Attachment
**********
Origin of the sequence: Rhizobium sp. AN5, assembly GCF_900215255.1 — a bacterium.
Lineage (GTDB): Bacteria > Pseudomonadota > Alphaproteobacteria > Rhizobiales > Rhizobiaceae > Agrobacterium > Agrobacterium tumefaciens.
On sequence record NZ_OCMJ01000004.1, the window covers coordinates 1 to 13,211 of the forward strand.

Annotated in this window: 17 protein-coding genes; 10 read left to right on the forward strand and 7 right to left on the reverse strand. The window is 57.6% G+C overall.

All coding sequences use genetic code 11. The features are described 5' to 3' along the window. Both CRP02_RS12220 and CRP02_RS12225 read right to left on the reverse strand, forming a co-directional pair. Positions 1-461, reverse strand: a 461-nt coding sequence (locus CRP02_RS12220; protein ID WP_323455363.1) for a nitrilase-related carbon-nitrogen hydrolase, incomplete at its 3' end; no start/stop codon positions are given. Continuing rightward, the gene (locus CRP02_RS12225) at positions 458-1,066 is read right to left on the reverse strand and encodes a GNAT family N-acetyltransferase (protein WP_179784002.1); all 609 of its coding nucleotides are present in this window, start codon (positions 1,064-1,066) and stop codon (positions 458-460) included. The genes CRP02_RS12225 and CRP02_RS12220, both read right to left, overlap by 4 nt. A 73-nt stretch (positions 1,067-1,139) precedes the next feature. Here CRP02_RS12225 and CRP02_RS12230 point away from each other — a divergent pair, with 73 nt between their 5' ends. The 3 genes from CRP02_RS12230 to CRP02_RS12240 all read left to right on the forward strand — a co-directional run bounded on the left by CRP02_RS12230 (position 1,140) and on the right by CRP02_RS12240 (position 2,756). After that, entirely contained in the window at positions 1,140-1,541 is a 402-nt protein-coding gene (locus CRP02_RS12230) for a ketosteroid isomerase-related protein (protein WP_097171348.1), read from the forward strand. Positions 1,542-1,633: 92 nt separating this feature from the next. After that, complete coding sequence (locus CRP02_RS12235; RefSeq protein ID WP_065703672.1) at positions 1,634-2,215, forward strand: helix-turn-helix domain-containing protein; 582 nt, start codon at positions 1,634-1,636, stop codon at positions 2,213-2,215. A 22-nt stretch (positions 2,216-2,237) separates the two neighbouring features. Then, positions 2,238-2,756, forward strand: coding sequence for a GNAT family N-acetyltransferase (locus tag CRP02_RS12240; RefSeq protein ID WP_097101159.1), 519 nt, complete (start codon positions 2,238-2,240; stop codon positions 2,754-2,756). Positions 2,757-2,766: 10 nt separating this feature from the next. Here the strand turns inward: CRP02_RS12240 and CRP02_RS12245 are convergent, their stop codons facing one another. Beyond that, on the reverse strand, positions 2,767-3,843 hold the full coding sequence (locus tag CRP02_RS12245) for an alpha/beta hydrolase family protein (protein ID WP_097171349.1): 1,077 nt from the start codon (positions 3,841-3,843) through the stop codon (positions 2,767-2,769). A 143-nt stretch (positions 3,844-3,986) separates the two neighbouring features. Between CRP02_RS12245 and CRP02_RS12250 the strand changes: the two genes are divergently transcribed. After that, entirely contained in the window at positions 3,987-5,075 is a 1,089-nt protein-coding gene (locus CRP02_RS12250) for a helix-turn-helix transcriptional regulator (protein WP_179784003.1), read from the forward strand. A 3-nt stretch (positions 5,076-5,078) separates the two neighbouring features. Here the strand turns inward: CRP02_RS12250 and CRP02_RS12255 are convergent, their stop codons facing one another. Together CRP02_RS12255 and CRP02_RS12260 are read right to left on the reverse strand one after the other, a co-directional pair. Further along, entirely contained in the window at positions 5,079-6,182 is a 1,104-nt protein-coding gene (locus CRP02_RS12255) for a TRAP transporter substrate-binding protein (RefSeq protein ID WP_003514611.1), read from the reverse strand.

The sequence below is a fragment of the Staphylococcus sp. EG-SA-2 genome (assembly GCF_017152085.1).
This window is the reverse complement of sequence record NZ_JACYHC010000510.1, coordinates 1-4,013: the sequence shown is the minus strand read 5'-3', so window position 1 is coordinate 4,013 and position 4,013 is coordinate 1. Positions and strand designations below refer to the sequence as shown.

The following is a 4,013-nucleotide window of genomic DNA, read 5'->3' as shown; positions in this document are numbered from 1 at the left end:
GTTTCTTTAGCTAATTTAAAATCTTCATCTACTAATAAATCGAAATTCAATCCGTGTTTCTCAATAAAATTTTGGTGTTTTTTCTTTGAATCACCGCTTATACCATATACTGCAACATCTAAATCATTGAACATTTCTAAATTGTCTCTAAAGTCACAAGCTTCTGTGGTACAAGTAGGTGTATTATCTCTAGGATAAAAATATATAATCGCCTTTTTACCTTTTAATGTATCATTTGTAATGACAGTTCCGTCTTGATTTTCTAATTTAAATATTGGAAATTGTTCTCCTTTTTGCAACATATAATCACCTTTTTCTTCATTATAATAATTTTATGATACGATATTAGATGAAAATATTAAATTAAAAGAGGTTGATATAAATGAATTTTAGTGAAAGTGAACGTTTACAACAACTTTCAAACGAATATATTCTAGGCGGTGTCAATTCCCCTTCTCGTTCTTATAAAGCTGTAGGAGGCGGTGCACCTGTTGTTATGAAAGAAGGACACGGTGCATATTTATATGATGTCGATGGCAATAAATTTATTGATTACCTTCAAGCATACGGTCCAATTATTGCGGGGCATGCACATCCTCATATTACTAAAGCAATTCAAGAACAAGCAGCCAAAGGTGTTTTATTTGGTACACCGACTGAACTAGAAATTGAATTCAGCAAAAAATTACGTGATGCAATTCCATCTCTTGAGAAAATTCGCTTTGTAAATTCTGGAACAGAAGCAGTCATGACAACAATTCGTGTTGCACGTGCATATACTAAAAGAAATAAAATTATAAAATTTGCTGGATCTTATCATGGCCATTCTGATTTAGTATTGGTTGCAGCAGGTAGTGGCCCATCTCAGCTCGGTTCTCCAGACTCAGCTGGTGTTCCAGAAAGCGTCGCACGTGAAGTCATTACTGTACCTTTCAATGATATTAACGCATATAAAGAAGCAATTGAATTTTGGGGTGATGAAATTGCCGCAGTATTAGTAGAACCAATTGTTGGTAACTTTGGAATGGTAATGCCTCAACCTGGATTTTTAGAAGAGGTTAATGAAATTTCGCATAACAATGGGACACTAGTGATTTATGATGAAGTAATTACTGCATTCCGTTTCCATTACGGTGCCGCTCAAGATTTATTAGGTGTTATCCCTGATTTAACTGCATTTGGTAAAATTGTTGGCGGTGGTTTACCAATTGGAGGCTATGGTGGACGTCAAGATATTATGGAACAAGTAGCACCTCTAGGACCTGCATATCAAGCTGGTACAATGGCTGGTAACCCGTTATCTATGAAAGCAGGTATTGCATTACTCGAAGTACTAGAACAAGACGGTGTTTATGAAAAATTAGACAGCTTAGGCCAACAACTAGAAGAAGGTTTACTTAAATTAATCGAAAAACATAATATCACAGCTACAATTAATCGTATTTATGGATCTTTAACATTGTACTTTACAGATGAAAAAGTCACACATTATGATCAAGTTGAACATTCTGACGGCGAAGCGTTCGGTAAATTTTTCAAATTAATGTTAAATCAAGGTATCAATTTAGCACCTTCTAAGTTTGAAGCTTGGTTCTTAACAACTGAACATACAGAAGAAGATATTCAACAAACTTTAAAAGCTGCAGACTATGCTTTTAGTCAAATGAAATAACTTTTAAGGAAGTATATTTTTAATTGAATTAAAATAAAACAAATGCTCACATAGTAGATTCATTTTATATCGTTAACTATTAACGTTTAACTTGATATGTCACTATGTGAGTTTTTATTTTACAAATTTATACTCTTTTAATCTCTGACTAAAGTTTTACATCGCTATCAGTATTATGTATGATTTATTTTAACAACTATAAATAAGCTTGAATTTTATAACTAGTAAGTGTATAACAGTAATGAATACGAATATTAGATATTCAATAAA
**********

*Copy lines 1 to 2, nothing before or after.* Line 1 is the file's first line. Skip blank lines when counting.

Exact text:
Origin of the sequence: Rhizobium sp. AN5, assembly GCF_900215255.1 — a bacterium.
Lineage (GTDB): Bacteria > Pseudomonadota > Alphaproteobacteria > Rhizobiales > Rhizobiaceae > Agrobacterium > Agrobacterium tumefaciens.